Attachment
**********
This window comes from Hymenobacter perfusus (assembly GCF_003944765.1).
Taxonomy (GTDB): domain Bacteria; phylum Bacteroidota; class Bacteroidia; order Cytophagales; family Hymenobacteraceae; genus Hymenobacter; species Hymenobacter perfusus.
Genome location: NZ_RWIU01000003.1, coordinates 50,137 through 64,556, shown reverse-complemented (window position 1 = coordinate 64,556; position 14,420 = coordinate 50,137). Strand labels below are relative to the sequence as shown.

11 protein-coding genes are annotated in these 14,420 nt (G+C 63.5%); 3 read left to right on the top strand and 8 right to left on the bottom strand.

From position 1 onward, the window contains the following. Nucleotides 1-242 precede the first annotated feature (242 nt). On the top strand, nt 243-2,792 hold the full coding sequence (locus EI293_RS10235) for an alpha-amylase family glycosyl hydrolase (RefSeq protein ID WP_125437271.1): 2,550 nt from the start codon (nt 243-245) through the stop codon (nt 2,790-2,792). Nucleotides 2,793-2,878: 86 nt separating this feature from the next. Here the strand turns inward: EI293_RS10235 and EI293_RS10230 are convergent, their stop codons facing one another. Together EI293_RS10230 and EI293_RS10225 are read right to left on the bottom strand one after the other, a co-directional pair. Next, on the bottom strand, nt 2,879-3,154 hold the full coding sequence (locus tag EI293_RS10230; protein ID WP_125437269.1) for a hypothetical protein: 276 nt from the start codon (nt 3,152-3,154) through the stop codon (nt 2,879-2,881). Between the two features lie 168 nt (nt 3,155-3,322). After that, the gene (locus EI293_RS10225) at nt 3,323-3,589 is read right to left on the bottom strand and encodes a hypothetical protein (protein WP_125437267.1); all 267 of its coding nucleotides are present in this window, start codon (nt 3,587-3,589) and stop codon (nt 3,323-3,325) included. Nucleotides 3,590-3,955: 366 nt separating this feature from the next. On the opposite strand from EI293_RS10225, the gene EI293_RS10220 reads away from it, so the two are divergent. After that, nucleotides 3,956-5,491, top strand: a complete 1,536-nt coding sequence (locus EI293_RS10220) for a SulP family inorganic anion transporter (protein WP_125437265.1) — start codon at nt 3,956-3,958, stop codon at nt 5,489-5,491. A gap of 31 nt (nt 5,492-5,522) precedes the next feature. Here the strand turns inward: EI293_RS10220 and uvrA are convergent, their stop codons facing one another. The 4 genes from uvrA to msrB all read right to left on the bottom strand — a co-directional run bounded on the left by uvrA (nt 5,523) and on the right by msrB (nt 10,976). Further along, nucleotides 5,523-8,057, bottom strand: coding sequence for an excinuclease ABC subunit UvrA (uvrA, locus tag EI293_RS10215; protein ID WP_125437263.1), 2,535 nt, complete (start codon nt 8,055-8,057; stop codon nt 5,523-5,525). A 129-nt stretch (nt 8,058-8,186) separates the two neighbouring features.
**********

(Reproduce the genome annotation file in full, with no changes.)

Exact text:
This window comes from Hymenobacter perfusus (assembly GCF_003944765.1).
Taxonomy (GTDB): domain Bacteria; phylum Bacteroidota; class Bacteroidia; order Cytophagales; family Hymenobacteraceae; genus Hymenobacter; species Hymenobacter perfusus.
Genome location: NZ_RWIU01000003.1, coordinates 50,137 through 64,556, shown reverse-complemented (window position 1 = coordinate 64,556; position 14,420 = coordinate 50,137). Strand labels below are relative to the sequence as shown.

11 protein-coding genes are annotated in these 14,420 nt (G+C 63.5%); 3 read left to right on the top strand and 8 right to left on the bottom strand.

From position 1 onward, the window contains the following. Nucleotides 1-242 precede the first annotated feature (242 nt). On the top strand, nt 243-2,792 hold the full coding sequence (locus EI293_RS10235) for an alpha-amylase family glycosyl hydrolase (RefSeq protein ID WP_125437271.1): 2,550 nt from the start codon (nt 243-245) through the stop codon (nt 2,790-2,792). Nucleotides 2,793-2,878: 86 nt separating this feature from the next. Here the strand turns inward: EI293_RS10235 and EI293_RS10230 are convergent, their stop codons facing one another. Together EI293_RS10230 and EI293_RS10225 are read right to left on the bottom strand one after the other, a co-directional pair. Next, on the bottom strand, nt 2,879-3,154 hold the full coding sequence (locus tag EI293_RS10230; protein ID WP_125437269.1) for a hypothetical protein: 276 nt from the start codon (nt 3,152-3,154) through the stop codon (nt 2,879-2,881). Between the two features lie 168 nt (nt 3,155-3,322). After that, the gene (locus EI293_RS10225) at nt 3,323-3,589 is read right to left on the bottom strand and encodes a hypothetical protein (protein WP_125437267.1); all 267 of its coding nucleotides are present in this window, start codon (nt 3,587-3,589) and stop codon (nt 3,323-3,325) included. Nucleotides 3,590-3,955: 366 nt separating this feature from the next. On the opposite strand from EI293_RS10225, the gene EI293_RS10220 reads away from it, so the two are divergent. After that, nucleotides 3,956-5,491, top strand: a complete 1,536-nt coding sequence (locus EI293_RS10220) for a SulP family inorganic anion transporter (protein WP_125437265.1) — start codon at nt 3,956-3,958, stop codon at nt 5,489-5,491. A gap of 31 nt (nt 5,492-5,522) precedes the next feature. Here the strand turns inward: EI293_RS10220 and uvrA are convergent, their stop codons facing one another. The 4 genes from uvrA to msrB all read right to left on the bottom strand — a co-directional run bounded on the left by uvrA (nt 5,523) and on the right by msrB (nt 10,976). Further along, nucleotides 5,523-8,057, bottom strand: coding sequence for an excinuclease ABC subunit UvrA (uvrA, locus tag EI293_RS10215; protein ID WP_125437263.1), 2,535 nt, complete (start codon nt 8,055-8,057; stop codon nt 5,523-5,525). A 129-nt stretch (nt 8,058-8,186) separates the two neighbouring features.